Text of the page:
Again, I agree. But you are saying that “fiction writers” use real places to describe unreal events. Who says that the Bible is fiction? It is the most widely attested historical document that humans have in existence. If taken as a historical document, then the events described must also be taken as historical.

Yep, but I sure as fuck wouldn’t be using the views of say Muslims (someone I disagree with about god) to argue my case to people who don’t believe Muslim claims about god. :woozy_face:

Most users here surely think the bible is almost entirely fiction.

Most user here don’t believe that either, imo.

If you think people here are going to accept those statements from you as fact, you are in for a surprise.

This is the very reason I came to this site: to hear the reasons why people do not think that the Bible is a historical document.

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At what point in history is written history accurate and truthful? For instance, talking animals, lack of sun refraction until after the flood (rainbows), incest being acceptable, lifespans that exceed hundreds of years - to just name a few. These are claims within the bible that are not demonstrable. In fact, they are outside our reality experience. These are extraordinary claims.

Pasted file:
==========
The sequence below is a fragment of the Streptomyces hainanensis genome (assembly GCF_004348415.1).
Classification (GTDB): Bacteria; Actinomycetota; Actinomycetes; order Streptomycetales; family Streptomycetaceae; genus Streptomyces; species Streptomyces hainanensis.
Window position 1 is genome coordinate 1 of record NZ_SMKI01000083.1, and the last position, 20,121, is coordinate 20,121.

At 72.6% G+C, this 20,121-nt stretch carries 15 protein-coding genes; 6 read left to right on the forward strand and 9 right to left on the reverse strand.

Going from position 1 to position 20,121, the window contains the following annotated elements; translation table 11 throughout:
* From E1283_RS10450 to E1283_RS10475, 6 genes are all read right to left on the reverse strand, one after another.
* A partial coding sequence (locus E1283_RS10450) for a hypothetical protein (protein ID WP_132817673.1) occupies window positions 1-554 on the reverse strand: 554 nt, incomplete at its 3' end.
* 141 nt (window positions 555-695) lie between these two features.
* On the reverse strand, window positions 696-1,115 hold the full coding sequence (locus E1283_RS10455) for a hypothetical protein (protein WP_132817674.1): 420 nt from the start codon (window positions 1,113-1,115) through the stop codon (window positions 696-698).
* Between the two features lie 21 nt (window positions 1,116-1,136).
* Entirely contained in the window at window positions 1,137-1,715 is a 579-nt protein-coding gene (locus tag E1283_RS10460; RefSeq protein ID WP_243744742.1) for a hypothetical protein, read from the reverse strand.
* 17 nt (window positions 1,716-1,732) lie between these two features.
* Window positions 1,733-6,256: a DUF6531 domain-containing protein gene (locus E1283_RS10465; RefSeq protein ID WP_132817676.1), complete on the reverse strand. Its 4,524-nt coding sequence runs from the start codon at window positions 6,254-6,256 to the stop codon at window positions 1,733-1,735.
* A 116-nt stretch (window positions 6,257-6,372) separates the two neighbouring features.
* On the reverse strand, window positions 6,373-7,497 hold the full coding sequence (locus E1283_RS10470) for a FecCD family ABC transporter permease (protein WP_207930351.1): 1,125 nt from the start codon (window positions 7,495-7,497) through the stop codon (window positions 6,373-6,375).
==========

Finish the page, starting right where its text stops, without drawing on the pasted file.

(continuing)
Should the myths of the Greeks be taken as literal history? What about the Samaritan Tablets that pre-date the bible, is this literal history too?

In order for better understanding, I need your definition of a “god”.

Are you aware of the factual and true history of the bible? Because I have not seen any yet, there are some atheists quite knowledgeable on that subject. Do your homework, be prepared if any contribute to this thread.

I will sum it up from my obviously ignorant position on this subject. Unknown authors written at unknown times. Of the many stories, some were discarded and some accepted only because they fit the narrative of the people who compiled the bible. A council decided what was sacred and what was not.

I went to open a bible to a random place to give an example of why I don’t believe it is an accurate description of the past. Turns out I don’t have one that is accessible anymore (my wife has an heirloom one, but it is sealed up to protect it). I think I threw my cheap copy I got from the US Army away when it physically deteriorated. Honestly, I can’t remember.